Now I just wish this sunburn on the top of my feet would heal so I could wear my workboots comfortably and stop hobbling around like Quasimodo on my way to ring the bells!


  1. Linda,
    This reminded me of those bygone days when my mother & HER friend used to pack us kids up, and head to the same beaches. Same adventures. Same "Older Sibling Issues" (I was the oldest). Same great memories! The way you wrote made it so easy to go back. Thanks!

  2. Anonymous2:07 PM EDT


    I'm the youngest of two. My, ah, interesting older brother (now known in motorcycling circles as Dr. Evil--which should tell ya something) had his feet firmly planted in the midst of American Graffitti whilst I aspired to hippiedom a few scant miles from San Francisco during the fabled Summer of Love. I was Amanda's age at the time, and for some reason my parents felt a bit insecure about letting me participate in the "real" festivities of sex, drugs and rock and roll. I protested, but inwardly I was grateful for their unfailing discipline. I was much like you describe Amanda--quiet, a bit introspective, cautions. I didn't really want to be "out there", so the parental discipline served as a perfect excuse to my peers as to why I didn't ACTUALLY do all that stuff.

    Meanwhile, my brother enjoyed a reputation as more daring of the two of us. He divided his time between cruising the local strip, driving far too fast in his classic cars (he had a '56 Nomad wagon that would make anyone drool) and participating in the SPD Cadets (Cadets are to law enforcement as the Future Farmers of America are to agriculture). A good 'ole All American Boy, living the Central Valley version of The Beach Boys California Culture.

    Fast-forward a few years. My introspective, cautious nature that lived happily behind the parental firewall melted into full-fledged rebellion. Meanwhile, Big Brother settled into the family business, his marriage and his child. BOOORING...or so I thought at the time.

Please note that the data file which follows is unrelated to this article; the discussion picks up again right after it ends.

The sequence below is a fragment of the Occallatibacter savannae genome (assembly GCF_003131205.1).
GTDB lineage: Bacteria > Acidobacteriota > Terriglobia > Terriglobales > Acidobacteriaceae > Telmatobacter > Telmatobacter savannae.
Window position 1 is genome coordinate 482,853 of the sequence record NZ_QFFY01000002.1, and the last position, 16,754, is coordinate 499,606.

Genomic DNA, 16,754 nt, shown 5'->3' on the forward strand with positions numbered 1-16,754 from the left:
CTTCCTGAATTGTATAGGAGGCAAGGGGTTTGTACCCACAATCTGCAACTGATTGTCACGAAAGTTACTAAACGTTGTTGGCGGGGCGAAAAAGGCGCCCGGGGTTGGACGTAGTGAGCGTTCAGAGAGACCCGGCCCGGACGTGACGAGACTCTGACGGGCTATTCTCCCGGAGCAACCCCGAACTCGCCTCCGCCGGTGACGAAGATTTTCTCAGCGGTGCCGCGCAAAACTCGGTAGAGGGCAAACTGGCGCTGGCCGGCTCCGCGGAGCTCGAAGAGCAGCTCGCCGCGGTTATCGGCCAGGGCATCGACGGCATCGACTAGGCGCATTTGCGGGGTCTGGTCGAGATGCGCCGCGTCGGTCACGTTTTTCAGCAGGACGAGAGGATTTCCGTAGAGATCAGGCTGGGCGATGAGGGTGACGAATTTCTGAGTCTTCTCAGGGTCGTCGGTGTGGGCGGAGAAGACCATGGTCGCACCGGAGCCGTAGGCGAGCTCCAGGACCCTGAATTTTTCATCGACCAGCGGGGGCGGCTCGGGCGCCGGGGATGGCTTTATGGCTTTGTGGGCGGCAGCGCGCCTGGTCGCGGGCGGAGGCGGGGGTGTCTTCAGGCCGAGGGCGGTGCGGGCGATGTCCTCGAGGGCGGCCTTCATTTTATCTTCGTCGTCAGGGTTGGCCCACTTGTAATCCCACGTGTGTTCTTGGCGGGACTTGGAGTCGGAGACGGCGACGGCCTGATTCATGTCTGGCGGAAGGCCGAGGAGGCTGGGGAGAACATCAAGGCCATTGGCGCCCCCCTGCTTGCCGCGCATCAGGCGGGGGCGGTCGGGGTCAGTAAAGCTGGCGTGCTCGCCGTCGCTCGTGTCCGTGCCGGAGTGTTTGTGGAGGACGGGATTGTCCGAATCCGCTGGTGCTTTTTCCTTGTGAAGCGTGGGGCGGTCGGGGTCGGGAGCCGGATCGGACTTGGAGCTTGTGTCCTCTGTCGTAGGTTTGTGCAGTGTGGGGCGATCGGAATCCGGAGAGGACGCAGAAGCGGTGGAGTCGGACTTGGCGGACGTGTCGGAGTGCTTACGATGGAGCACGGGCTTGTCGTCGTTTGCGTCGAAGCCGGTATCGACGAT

Point? Jamie is indeed more of the kick-butt-and-take names type at this point, but Amanda may well have a surprise or two sitting in her beach bag as she hangs out with the old folks on the shore.

    I think that one of the neatest parts of having lived awhile has been witnessing the dynamic between my brother and myself...and how life has seasoned us. I think we have passed the "hellraiser" amd "responsible" torch back and forth several hundred times by now. I hope we keep the relay up for many more years.

    And by the by--you are NOT old. Mature--that's the ticket.

    AND CONGRATS TO PAULA! You are living my dream, chica! You now have TWO of the most important, least understood, and highly rewarding careers in the world under your belt. GO!


  3. Boy, you are right about the somersaults. Bodysurfing at any age is dangerous.

  4. This is BLOG VILLAGE Recreation Carnival Post #11 of 25...

    All in all it sounds like you had a great day to remember! Great post for the carnival!!

  5. Oops! Make that #12, I skipped over one of mine and forgot to count it!!

  6. Anonymous10:38 AM EDT

    Lol, my sister and I are 11 months apart and I think we probably gave my mom a run for her money! I love your blog design by the way!

  7. Great post. Sounds like you had fun at the beach. I'm visiting you from the Blog Village Recreation Carnival

  8. What great fun! Thanks for this great entry in our BLOG VILLAGE Recreation Carnival. It's been years since I've been to the beach, and you make me miss it.